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  Jane Miller


Articles -- Perspectives

So often, situations seem to overwhelm us, sweeping away any sense of inner peace.

A few years back, while wrapping up my late mother?s estate, I felt a great deal of frustration and annoyance over so many things ? poor advice from the notary, the housing market, taxes, etc.

I could not have changed much of the external situation, but I could certainly have lived in a more peaceful inner state during all this. It?s amazing. Despite my meditation practices, I was still too often in a state inner turmoil.

So how can one be in a state of inner peace more consistently?

Well, it's not so much what you do, but where you live from - i.e. your perspective.

Most of our lives, we live from our own personal perspective. When a challenge appears, we see ourselves as the victim and the rest of the world is our tormentor.

It?s not easy to step out of this limited perspective. We generally don?t like to take an objective view because a part of us is afraid it will not get what it wants. This is coming from our emotional brain and it is one of our more primitive survival mechanisms. However, when we can step out of ourselves and take a more objective view, we become much more creative about the options available.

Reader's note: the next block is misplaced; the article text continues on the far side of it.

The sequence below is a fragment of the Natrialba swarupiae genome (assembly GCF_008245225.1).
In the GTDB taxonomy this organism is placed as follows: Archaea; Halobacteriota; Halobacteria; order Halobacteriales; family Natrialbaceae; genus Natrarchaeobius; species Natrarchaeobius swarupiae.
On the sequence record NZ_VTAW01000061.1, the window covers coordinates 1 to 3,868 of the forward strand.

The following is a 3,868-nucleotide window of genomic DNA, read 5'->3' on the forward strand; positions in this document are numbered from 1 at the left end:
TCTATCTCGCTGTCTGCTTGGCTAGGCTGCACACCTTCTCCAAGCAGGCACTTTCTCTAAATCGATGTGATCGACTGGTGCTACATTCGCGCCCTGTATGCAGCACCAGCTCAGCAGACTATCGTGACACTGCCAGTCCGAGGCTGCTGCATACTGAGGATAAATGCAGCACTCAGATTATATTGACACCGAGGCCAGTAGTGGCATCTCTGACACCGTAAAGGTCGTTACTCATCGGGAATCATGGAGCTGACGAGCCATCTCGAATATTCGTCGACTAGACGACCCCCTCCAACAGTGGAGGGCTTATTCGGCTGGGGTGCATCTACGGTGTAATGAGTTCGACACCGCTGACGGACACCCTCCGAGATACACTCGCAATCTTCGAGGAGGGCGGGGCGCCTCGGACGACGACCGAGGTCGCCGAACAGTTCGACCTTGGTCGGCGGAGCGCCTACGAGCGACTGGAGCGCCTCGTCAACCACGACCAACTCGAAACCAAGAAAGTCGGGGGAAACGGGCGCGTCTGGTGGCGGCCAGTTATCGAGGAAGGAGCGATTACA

From this broader perspective, we take a balanced view of our own importance in the drama. We start to admit that others have challenges too and we become willing to consider solutions that will benefit everyone. We can also consider a larger timeframe and look for long-term solutions.

Whenever you find yourself immersed in a negative emotion (fear, anger, frustration), imagine yourself floating outside the scene and looking at it from a distant vantage point.

  • Start by noticing any of your own physical reactions, like shoulders tensing. Take a deep breath and then relax as you exhale; Relax your facial muscles; Change your posture.
  • Then notice the expression on other people?s faces and their posture. What does that tell you about how they are feeling? What might be their challenges or concerns?
  • How might you deal with the situation to address the concerns of everyone involved?
  • What are the longer-term challenges and possible solutions?

Notice that this process allows you to cherish and care for your own emotional needs and also those of others. As you get into the habit of taking this broader perspective, you will develop a sense of community with others, and the security that this brings is what your emotional brain wants. And the result will be a more peaceful inner state.

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